Boosting the impact of consumer research in the world
News from the Journal of Marketing
Researchers from the University of Southern California, Columbia, London Business School, George Washington University, University of Colorado-Boulder, and University of California Irvine published a provocative new paper in the Journal of Marketing that examines the relatively narrow impact of consumer research and suggests ways to change that situation.
The study, forthcoming in the March 2020 issue of the Journal of Marketing, is titled “Creating Boundary-Breaking Marketing-Relevant Consumer Research” and is authored by Deborah J. MacInnis, Vicki G. Morwitz, Simona Botti, Donna Hoffman, Robert V. Kozinets, Donald R. Lehmann, John G. Lynch, Jr., and Cornelia Pechmann.
Consumption and consumer behavior are interwoven into contemporary society. Therefore, marketers, journalists, policymakers, and members of the public all have a stake in the topics that consumer researchers study. So why is it that most consumer research has a relatively narrow impact on these marketplace stakeholders as well as on academics in other disciplines? Specifically, consumer researchers tend to cite scholars in other fields (e.g., psychology, anthropology, sociology) far more than scholars in other fields cite scholarly consumer research. Similarly, most business practitioners turn to accessible, business-related popular writers before they seek the advice of consumer researchers. In the policy realm, consumer researchers’ influence is often dwarfed by that of economists, psychologists, and legal professionals.
The relatively narrow impact of consumer research is not due to a lack of talent or commitment of individual researchers, the quality or rigor of the work, or its potential to offer insights. Rather, a new article in the Journal of Marketing argues that consumer researchers handicap themselves by adhering to implicit boundaries or defaults about what they study, why they study it, and how they communicate their findings. Adhering to such defaults can limit their thinking, the knowledge they produce, how they execute research, and the range of stakeholders they reach with their findings.
As a consequence of these implicit boundaries, and despite its interdisciplinary and multi-stakeholder potential, consumer research is often perceived to lack significance. This practically means that instead of research contributing to business or society at large, impact is often limited to other closely related academics who study the same topics. This research team urges consumer researchers to break these boundaries in order to broaden their impact, lest they become irrelevant to non-academic marketing stakeholders and cede influence to non-marketing academic disciplines.
Why should and how does one engage in boundary-breaking marketing-relevant consumer research? This article offers answers to this question. It begins by presenting a conceptual framework that distinguishes the implicit boundaries that characterize most researchers’ choices about marketing-relevant consumer research from boundary-breaking alternatives. The researchers then provide guidance to the ambitious consumer researcher seeking to contribute in this way. The authors note that a key way consumer researchers limit their influence has to do with why the research is done in the first place. Rather than attempting to influence like-minded academics in marketing and consumer research, the authors make the case for why and how to influence academics in other disciplines, as well as industry, government and nongovernmental organizations trying to help protect consumers, and society more broadly. Rather than relying so heavily on other academic articles for idea generation, the authors argue for looking outward for generating the ideas to be tested, and looking to emerging real-world phenomena. The authors argue that an important way that consumer researchers can contribute new and general theory is by explaining observations from these emerging real-world phenomena in terms of very general and basic concepts that have not yet been recognized by academic and practitioner experts.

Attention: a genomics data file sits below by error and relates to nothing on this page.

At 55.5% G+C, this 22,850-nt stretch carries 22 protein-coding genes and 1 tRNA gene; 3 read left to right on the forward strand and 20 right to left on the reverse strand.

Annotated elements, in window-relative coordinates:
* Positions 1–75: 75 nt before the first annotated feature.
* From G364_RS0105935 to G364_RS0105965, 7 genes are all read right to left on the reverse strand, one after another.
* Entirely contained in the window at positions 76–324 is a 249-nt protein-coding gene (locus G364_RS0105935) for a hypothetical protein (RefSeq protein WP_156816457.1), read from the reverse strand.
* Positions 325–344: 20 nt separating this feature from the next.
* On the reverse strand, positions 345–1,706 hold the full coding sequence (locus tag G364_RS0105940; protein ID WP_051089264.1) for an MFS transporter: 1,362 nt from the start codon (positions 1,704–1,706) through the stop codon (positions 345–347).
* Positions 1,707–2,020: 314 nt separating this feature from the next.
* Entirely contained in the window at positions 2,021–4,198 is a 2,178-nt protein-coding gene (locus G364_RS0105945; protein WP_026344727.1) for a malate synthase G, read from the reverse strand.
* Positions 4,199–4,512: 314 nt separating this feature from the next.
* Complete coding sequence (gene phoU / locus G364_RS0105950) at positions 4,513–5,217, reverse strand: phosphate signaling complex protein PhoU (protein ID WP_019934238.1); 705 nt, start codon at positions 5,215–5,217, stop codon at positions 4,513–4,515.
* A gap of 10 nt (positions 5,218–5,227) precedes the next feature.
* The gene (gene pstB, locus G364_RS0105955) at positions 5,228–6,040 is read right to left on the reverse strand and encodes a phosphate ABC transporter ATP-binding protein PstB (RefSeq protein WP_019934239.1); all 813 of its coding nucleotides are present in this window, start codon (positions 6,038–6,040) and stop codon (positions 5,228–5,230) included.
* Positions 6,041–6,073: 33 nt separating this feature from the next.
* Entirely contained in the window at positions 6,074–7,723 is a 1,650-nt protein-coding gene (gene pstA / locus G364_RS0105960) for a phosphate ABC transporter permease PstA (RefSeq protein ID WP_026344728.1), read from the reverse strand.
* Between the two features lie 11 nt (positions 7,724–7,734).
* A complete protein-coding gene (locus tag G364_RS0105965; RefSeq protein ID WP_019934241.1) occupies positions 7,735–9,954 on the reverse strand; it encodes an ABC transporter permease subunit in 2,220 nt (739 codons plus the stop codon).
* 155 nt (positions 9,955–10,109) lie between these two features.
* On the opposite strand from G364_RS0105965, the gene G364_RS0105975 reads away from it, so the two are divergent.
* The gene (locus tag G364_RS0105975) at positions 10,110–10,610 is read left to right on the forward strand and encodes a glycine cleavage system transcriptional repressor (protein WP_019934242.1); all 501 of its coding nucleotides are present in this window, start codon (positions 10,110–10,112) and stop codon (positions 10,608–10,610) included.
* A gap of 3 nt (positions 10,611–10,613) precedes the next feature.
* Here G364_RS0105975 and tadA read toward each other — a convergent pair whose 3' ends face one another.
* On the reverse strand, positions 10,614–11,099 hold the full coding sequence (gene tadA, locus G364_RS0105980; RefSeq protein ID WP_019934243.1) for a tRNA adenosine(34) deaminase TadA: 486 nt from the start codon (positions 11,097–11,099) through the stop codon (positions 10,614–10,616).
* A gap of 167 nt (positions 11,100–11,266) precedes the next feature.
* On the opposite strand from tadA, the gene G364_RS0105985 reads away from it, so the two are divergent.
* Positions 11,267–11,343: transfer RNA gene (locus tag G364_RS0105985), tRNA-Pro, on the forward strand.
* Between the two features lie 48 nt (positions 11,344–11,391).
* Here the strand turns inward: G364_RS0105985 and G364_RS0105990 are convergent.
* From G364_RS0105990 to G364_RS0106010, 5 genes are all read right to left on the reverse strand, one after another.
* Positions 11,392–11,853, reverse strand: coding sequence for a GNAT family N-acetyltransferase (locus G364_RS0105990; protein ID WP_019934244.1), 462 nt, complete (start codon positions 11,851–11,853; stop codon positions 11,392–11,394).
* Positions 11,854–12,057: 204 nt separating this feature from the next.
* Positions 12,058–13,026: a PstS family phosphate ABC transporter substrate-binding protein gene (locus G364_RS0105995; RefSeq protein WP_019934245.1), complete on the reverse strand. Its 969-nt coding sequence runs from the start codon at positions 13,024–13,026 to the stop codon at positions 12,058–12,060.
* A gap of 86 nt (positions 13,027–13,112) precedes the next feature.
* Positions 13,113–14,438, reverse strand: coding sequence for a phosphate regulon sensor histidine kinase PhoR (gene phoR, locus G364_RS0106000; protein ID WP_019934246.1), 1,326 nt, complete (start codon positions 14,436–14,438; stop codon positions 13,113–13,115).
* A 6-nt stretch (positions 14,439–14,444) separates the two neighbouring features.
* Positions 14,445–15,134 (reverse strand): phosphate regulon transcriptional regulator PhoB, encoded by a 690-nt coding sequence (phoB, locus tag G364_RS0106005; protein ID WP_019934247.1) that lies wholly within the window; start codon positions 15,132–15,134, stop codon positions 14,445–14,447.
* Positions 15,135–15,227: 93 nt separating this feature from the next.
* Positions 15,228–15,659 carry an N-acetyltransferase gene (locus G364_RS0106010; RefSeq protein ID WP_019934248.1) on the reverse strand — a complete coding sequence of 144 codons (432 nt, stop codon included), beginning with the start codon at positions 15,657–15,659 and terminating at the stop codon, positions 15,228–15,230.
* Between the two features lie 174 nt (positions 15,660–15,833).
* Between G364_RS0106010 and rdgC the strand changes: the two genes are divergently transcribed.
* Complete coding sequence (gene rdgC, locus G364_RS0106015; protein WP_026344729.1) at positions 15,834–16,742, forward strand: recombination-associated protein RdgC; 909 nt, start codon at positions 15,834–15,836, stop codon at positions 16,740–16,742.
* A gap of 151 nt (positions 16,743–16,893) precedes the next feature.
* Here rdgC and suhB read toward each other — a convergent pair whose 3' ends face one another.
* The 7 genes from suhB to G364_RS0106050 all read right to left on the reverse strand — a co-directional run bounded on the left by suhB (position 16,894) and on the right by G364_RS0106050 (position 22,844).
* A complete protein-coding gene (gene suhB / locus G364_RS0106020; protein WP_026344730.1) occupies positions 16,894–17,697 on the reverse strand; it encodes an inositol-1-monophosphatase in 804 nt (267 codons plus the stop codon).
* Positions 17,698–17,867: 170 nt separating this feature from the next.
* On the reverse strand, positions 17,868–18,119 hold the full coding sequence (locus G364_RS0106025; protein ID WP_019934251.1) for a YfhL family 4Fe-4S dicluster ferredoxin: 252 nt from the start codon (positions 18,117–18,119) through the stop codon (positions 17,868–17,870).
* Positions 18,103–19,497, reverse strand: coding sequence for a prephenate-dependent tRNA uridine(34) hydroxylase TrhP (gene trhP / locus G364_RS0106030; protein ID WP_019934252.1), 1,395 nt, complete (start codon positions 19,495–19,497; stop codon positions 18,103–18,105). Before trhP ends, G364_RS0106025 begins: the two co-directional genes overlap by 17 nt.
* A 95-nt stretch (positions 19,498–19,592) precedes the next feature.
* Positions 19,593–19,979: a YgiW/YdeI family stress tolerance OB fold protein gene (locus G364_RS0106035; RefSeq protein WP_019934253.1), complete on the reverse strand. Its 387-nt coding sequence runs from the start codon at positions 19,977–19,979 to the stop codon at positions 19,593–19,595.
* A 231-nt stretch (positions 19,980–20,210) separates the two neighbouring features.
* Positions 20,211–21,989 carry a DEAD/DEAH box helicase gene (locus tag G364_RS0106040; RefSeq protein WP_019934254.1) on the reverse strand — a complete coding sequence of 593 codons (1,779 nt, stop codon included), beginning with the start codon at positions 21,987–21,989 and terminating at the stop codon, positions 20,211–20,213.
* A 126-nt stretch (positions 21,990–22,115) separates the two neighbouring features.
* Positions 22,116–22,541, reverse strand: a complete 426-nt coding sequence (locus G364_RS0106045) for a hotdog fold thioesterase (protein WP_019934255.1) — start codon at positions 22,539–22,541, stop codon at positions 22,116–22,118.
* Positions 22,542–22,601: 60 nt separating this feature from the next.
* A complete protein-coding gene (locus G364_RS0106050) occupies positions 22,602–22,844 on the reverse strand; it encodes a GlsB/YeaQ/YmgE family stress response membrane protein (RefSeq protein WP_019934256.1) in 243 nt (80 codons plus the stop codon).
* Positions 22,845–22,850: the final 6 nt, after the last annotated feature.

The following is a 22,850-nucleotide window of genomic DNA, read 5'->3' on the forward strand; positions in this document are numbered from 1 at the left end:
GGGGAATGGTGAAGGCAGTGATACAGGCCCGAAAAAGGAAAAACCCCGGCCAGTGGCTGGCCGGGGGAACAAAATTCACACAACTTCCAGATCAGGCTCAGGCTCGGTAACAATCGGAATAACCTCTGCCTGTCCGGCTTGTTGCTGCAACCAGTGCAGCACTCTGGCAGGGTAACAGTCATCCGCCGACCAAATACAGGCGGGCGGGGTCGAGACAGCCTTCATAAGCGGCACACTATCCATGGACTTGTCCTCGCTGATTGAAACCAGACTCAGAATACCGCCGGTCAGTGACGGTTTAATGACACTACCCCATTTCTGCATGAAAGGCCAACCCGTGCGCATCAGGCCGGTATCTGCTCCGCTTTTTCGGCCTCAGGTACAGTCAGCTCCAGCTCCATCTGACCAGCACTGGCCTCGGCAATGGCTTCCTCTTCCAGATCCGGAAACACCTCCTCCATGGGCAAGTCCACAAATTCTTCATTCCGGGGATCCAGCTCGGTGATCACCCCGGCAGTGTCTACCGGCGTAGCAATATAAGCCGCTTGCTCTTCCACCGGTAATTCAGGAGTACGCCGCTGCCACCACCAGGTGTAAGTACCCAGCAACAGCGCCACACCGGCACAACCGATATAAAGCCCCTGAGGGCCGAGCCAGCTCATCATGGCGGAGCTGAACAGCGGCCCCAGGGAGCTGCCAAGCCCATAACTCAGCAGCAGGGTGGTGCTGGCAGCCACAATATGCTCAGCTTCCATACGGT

The authors describe five published articles that exemplify boundary-breaking marketing-relevant consumer research. These articles have offered fresh and novel insights for academics in marketing and related disciplines. They also have had tangible and significant effects on other relevant marketplace stakeholders, including business, government, and society. Concrete lessons from these cases are provided to guide authors. Additional strategies designed to help researchers, faculty members who train Ph.D. students, and other gatekeepers identify actions that can facilitate and accelerate boundary-breaking consumer research are also described. This guidance is intended to both facilitate boundary-breaking consumer research and reduce the perception that the field’s disciplinary norms and instructional practices make it too risky to have broader impact on stakeholders outside of academic marketing and consumer research.
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About the Journal of Marketing
The Journal of Marketing develops and disseminates knowledge about real-world marketing questions useful to scholars, educators, managers, policy makers, consumers, and other societal stakeholders around the world. Published by the American Marketing Association since its founding in 1936, JM has played a significant role in shaping the content and boundaries of the marketing discipline. Christine Moorman (T. Austin Finch, Sr. Professor of Business Administration at the Fuqua School of Business, Duke University) serves as the current Editor in Chief.
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